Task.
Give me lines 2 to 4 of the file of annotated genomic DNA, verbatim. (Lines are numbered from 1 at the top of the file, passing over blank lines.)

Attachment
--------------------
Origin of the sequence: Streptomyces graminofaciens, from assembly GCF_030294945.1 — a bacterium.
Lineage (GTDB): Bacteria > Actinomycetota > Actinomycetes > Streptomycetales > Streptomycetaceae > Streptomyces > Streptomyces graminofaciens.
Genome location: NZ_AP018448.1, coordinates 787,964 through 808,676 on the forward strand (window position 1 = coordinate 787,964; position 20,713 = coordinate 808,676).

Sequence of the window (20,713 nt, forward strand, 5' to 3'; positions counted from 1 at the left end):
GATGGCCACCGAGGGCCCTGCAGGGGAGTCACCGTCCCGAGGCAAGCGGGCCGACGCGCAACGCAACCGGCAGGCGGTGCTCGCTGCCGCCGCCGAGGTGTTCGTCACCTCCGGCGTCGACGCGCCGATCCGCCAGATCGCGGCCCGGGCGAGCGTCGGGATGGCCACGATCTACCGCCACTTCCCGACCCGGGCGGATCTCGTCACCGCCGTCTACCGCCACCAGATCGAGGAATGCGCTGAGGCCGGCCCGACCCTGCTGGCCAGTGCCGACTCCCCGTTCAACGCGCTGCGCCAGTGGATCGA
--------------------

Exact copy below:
Lineage (GTDB): Bacteria > Actinomycetota > Actinomycetes > Streptomycetales > Streptomycetaceae > Streptomyces > Streptomyces graminofaciens.
Genome location: NZ_AP018448.1, coordinates 787,964 through 808,676 on the forward strand (window position 1 = coordinate 787,964; position 20,713 = coordinate 808,676).

Sequence of the window (20,713 nt, forward strand, 5' to 3'; positions counted from 1 at the left end):